Tuesday, 29 July 2014

GUEST POST: Kristian Pellissier takes on the Montpellier Dance Festival – Part 2


My remaining days at Montpellier Dance Festival included more pastis, an excellent curried chicken concoction wrapped in naan bread, street art discoveries and more dance.
Grégoire Korganow’s exhibition, Sortie de Scène (Exit Stage) breaks from dance conventions, capturing the performers as they leave the stage. The exhibition evolved over the course of the festival, depicting in beautiful detail the glow and strain left on the bodies of the performers by the various works. Israel Galván’s Solo of improvised contemporary Flamenco Dance, in the Cours d’Agora was a mix of technical and rhythmic complexity with touches of comedy. While an engaging performer, I would have like to have been closer to the action. The intricate posturing and footwork combined with the performance space would make for a beautiful dance on film work. Belgian choreographer Jan Fabre’s attends, attends, attends… (pour mon père) (wait, wait, wait…[for my father]) is dark. A dance theatre work heavy in French text, it explores the complex relationship between father and son and their perceptions of time. The son (performed with chilling effect by Cedric Charron) represents the ferryman, offering his father coins and guiding him along the river Styx. The monologue swings between nostalgic and aggressive while an inner animal lurks, sometimes beneath the surface, sometimes unleashed.
The festival highlight for me however was Boris Charmatz. His Grandes Leçons at Place du Nombre d'Or - part of a series of outdoor, free morning classes presented by different festival artists – covered material from Nijinsky to Balanchine. Amateur participants followed along as they were guided to pose, walk, stamp and jump and encouraged to interpret a variety of images from 20th century dance works.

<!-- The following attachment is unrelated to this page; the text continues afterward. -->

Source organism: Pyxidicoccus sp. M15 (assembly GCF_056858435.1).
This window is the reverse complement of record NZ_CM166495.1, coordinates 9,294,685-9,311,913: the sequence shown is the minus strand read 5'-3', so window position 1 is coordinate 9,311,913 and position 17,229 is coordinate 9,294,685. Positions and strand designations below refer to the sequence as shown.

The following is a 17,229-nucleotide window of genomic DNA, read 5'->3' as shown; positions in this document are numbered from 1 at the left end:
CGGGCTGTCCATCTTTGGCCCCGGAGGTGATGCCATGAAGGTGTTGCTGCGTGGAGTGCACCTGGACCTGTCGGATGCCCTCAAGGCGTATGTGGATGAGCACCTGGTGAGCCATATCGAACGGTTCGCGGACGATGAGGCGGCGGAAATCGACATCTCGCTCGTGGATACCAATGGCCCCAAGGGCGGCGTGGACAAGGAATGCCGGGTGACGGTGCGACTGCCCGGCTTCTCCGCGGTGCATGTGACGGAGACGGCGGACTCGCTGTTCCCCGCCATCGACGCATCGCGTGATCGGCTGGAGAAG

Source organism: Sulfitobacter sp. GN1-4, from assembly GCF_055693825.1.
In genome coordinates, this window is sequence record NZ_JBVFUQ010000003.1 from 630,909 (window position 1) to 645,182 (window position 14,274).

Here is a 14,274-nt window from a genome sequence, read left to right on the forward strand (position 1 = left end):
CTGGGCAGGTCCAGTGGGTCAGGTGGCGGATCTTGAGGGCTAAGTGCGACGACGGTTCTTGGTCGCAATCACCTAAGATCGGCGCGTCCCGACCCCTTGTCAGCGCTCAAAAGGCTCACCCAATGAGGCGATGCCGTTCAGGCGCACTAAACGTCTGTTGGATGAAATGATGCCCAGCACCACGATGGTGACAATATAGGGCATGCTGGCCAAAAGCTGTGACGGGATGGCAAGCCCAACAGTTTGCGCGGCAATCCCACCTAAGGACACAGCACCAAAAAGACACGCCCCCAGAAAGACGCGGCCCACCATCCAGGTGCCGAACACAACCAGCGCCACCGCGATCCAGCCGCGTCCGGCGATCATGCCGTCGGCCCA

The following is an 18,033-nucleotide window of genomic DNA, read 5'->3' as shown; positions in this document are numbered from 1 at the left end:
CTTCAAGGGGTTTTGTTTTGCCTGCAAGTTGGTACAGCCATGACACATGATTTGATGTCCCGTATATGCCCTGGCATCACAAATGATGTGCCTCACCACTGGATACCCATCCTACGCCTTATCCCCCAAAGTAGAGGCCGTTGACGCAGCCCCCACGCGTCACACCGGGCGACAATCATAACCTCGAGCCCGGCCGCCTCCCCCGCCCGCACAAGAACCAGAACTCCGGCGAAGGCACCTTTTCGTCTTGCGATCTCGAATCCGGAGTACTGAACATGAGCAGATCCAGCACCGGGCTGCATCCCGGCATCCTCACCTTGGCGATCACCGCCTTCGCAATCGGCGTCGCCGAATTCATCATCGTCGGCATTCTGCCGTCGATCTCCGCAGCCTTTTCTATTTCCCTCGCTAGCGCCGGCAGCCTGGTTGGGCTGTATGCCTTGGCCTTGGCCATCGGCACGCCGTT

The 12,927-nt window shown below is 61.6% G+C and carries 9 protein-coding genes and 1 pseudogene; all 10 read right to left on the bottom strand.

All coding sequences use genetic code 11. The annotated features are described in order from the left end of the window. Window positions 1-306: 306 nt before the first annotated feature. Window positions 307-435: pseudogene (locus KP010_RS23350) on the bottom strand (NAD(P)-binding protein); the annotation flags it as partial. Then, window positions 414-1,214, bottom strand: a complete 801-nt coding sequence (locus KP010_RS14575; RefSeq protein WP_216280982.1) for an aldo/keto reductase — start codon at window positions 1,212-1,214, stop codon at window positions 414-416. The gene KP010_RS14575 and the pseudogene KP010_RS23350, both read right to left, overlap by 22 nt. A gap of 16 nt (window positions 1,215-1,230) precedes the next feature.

The same evening, I attended a performance of his full-length work, Enfant. This work evolved through manipulations between machine, professional performers and children. It was thoroughly engaging, deeply fascinating and explored the relationships between child and adult. Who is ultimately the manipulator? See the show and draw your own conclusion.
This work marked the end of my travel to Montpellier. Next stop: the World Dance Alliance Global Summit, where I attended multiple scholarly presentations, showcases…and a work involving more nudity than the internet.

Kristian currently works as a dancer, dance teacher, adjudicator and Program Officer for the Australia Council for the Arts. All images taken by the author.

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Saturday, 26 July 2014

GUEST POST: Kristian Pellissier takes on the Montpellier Dance Festival – Part 1


Fuelled by pastis and a desire to experience as much dance as possible over 4 days, my time at the 34th Montpellier Dance Festival was a blur of rich images. I rushed down cobbled stone streets in picturesque Montpellier, bright in the summer sun, to various dance performances and activities. Despite strikes which caused cancellations of some performances, I was still about to attend the three performances I was scheduled to see on my first day.
The first show on my list was de marfim e carne – as estátuas também sofrem (of ivory and flesh – statues also suffer) by Portuguese choreographer Marlene Montiero Freitas. Described in the program as ‘a grotesque ball’, it was like the recreation of a madman’s house party. Performers danced with an eccentric physicality, sometimes alone, sometimes like an orchestra composed of found instruments. A bearded man recited an explicit story of a sex encounter on a beach with two boys, revealing over the course of the story that the monologue in fact belongs to a woman. Another performer lip-synced a melancholic song through her fingers, fashioned into a mask covering her face. Two performers observed with frozen, contorted expressions: highly activated and totally passive living gargoyles.
Next was a new work by British choreographer Wayne McGregor, Atomos. I was a little confused to be handed 3D glasses on arrival; isn’t live performance already in 3D? In typical McGregor style, the work explores the extreme physicality of the performers, which is unrelenting to the point of becoming predictable. The eventual appearance on screens displaying 3D images – suspended on stage did little to break the monotony.